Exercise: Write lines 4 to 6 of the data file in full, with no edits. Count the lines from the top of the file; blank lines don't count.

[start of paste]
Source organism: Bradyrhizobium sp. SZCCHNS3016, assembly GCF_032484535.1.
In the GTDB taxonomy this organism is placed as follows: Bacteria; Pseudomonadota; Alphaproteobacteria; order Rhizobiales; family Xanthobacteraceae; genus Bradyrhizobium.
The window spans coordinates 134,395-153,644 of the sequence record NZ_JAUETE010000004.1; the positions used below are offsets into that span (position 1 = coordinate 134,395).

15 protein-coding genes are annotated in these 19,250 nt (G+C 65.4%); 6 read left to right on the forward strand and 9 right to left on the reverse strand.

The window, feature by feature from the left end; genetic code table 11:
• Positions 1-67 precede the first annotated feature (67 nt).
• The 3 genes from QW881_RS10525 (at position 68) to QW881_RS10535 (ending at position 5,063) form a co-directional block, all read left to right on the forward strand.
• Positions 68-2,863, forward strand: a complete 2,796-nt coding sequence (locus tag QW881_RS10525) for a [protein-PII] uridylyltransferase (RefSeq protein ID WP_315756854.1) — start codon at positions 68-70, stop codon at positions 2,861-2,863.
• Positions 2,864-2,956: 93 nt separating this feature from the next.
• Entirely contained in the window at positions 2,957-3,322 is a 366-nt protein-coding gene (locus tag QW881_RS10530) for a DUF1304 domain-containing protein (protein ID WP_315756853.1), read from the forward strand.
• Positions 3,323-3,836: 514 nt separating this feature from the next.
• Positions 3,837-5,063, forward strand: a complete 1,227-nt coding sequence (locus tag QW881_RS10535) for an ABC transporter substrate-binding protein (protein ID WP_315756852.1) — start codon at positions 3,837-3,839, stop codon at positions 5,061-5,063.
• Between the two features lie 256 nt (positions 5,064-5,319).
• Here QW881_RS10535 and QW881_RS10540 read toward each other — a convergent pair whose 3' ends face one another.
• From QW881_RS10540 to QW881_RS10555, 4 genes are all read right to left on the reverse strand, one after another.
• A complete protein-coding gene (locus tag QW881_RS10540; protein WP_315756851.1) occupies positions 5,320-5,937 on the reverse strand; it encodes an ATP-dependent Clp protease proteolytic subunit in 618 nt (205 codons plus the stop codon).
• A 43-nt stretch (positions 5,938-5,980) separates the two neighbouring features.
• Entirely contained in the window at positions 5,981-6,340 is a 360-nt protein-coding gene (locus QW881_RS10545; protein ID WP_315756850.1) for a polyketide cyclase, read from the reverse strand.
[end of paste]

15 protein-coding genes are annotated in these 19,250 nt (G+C 65.4%); 6 read left to right on the forward strand and 9 right to left on the reverse strand.

The window, feature by feature from the left end; genetic code table 11:
• Positions 1-67 precede the first annotated feature (67 nt).